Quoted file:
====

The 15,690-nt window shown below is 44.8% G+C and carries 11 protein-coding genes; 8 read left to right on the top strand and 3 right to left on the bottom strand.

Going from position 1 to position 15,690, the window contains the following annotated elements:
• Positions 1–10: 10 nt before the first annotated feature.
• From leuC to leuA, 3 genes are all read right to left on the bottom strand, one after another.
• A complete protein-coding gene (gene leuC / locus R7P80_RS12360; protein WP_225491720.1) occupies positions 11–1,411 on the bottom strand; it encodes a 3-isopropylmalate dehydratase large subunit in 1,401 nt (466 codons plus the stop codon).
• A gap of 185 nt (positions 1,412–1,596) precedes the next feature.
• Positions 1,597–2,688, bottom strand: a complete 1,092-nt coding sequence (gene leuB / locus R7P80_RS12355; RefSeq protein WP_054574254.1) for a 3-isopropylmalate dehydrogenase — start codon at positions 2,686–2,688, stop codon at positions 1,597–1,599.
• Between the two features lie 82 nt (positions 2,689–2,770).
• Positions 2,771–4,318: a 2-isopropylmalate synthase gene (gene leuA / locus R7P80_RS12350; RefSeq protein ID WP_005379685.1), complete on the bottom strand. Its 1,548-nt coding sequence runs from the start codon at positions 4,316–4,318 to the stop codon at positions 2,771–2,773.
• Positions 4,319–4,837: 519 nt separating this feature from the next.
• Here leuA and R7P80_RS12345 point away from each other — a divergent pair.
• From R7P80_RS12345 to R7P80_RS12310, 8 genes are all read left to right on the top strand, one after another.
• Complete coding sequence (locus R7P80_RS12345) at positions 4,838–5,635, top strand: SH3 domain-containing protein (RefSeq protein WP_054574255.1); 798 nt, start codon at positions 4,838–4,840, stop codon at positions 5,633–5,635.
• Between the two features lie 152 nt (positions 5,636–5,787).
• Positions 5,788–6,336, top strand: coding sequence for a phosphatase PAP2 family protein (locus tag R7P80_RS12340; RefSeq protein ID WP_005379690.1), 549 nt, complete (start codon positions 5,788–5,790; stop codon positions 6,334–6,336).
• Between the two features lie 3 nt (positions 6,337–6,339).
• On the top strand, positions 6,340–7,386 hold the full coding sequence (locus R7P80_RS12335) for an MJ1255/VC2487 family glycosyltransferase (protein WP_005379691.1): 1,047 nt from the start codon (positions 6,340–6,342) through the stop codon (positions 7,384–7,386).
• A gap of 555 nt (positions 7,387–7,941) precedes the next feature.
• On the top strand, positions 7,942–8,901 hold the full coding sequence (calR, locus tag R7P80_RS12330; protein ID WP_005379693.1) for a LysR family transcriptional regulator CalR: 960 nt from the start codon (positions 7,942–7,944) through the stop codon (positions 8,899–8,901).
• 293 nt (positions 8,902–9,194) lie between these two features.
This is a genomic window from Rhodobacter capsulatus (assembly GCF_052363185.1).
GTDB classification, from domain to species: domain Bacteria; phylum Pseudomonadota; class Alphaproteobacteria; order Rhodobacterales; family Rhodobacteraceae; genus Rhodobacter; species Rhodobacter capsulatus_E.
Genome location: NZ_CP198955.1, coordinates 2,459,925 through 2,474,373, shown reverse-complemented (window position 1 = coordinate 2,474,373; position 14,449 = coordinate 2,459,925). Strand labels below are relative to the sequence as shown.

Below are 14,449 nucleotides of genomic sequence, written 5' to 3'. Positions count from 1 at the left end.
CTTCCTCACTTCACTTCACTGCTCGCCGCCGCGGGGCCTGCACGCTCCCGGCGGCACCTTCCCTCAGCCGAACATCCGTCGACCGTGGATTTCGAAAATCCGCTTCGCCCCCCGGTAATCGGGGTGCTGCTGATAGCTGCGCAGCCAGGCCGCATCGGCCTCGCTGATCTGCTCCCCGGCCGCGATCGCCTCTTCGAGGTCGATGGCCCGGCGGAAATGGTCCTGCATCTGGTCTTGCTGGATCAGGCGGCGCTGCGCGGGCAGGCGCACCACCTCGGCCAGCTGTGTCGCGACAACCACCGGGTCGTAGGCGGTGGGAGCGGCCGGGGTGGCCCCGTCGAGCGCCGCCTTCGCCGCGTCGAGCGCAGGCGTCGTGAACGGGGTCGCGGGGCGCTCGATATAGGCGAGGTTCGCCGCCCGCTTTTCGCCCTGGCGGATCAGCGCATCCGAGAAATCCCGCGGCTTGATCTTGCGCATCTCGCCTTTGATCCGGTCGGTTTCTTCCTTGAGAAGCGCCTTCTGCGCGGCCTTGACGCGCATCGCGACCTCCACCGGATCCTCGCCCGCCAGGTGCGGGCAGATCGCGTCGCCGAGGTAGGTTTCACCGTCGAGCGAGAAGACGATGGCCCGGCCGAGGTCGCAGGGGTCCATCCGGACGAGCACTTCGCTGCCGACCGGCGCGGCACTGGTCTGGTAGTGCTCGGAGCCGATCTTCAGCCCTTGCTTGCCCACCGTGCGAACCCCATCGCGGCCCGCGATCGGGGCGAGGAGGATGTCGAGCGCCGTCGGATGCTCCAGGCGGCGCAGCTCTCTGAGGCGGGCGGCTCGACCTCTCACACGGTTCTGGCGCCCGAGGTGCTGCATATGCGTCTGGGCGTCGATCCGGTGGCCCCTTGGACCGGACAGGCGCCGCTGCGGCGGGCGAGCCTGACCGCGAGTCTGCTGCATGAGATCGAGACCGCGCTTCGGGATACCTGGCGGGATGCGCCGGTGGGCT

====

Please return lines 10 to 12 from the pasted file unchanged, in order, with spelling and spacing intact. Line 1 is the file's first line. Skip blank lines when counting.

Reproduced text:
• Positions 4,319–4,837: 519 nt separating this feature from the next.
• Here leuA and R7P80_RS12345 point away from each other — a divergent pair.
• From R7P80_RS12345 to R7P80_RS12310, 8 genes are all read left to right on the top strand, one after another.